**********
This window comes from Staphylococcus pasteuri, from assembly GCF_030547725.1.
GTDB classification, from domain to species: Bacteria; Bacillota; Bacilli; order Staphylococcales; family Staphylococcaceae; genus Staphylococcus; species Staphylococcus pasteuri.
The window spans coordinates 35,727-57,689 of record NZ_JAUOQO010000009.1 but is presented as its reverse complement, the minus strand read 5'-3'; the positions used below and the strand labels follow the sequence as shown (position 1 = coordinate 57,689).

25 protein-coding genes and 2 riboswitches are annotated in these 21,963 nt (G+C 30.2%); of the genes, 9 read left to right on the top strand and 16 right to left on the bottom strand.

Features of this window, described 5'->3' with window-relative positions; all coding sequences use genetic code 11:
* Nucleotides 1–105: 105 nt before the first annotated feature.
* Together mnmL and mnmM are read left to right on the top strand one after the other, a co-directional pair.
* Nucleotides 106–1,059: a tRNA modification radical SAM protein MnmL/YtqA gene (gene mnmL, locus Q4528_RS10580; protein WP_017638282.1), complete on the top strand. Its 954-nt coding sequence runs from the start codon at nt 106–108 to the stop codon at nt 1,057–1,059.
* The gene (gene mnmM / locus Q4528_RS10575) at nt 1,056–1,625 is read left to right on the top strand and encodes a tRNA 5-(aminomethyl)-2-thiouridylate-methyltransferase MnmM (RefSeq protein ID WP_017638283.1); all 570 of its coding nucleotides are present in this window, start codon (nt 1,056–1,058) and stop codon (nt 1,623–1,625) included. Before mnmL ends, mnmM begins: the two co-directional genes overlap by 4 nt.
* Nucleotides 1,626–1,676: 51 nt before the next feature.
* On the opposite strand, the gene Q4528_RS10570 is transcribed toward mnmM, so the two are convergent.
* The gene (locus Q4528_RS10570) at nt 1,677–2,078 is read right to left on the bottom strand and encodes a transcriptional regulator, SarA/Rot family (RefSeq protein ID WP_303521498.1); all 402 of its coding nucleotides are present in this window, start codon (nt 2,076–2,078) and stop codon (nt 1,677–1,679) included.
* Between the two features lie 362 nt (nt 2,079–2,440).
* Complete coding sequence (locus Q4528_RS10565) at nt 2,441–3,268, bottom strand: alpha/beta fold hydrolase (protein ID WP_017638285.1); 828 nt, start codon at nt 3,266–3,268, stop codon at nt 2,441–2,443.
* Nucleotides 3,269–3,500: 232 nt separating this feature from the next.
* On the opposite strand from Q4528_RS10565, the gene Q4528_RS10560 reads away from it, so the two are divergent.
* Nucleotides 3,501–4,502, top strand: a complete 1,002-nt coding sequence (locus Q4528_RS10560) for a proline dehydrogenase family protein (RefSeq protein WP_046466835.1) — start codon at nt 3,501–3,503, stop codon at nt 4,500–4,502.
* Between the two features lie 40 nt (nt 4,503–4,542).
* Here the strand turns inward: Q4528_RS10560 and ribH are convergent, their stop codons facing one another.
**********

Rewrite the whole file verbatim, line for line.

This window comes from Staphylococcus pasteuri, from assembly GCF_030547725.1.
GTDB classification, from domain to species: Bacteria; Bacillota; Bacilli; order Staphylococcales; family Staphylococcaceae; genus Staphylococcus; species Staphylococcus pasteuri.
The window spans coordinates 35,727-57,689 of record NZ_JAUOQO010000009.1 but is presented as its reverse complement, the minus strand read 5'-3'; the positions used below and the strand labels follow the sequence as shown (position 1 = coordinate 57,689).

25 protein-coding genes and 2 riboswitches are annotated in these 21,963 nt (G+C 30.2%); of the genes, 9 read left to right on the top strand and 16 right to left on the bottom strand.

Features of this window, described 5'->3' with window-relative positions; all coding sequences use genetic code 11:
* Nucleotides 1–105: 105 nt before the first annotated feature.
* Together mnmL and mnmM are read left to right on the top strand one after the other, a co-directional pair.
* Nucleotides 106–1,059: a tRNA modification radical SAM protein MnmL/YtqA gene (gene mnmL, locus Q4528_RS10580; protein WP_017638282.1), complete on the top strand. Its 954-nt coding sequence runs from the start codon at nt 106–108 to the stop codon at nt 1,057–1,059.
* The gene (gene mnmM / locus Q4528_RS10575) at nt 1,056–1,625 is read left to right on the top strand and encodes a tRNA 5-(aminomethyl)-2-thiouridylate-methyltransferase MnmM (RefSeq protein ID WP_017638283.1); all 570 of its coding nucleotides are present in this window, start codon (nt 1,056–1,058) and stop codon (nt 1,623–1,625) included. Before mnmL ends, mnmM begins: the two co-directional genes overlap by 4 nt.
* Nucleotides 1,626–1,676: 51 nt before the next feature.
* On the opposite strand, the gene Q4528_RS10570 is transcribed toward mnmM, so the two are convergent.
* The gene (locus Q4528_RS10570) at nt 1,677–2,078 is read right to left on the bottom strand and encodes a transcriptional regulator, SarA/Rot family (RefSeq protein ID WP_303521498.1); all 402 of its coding nucleotides are present in this window, start codon (nt 2,076–2,078) and stop codon (nt 1,677–1,679) included.
* Between the two features lie 362 nt (nt 2,079–2,440).
* Complete coding sequence (locus Q4528_RS10565) at nt 2,441–3,268, bottom strand: alpha/beta fold hydrolase (protein ID WP_017638285.1); 828 nt, start codon at nt 3,266–3,268, stop codon at nt 2,441–2,443.
* Nucleotides 3,269–3,500: 232 nt separating this feature from the next.
* On the opposite strand from Q4528_RS10565, the gene Q4528_RS10560 reads away from it, so the two are divergent.
* Nucleotides 3,501–4,502, top strand: a complete 1,002-nt coding sequence (locus Q4528_RS10560) for a proline dehydrogenase family protein (RefSeq protein WP_046466835.1) — start codon at nt 3,501–3,503, stop codon at nt 4,500–4,502.
* Between the two features lie 40 nt (nt 4,503–4,542).
* Here the strand turns inward: Q4528_RS10560 and ribH are convergent, their stop codons facing one another.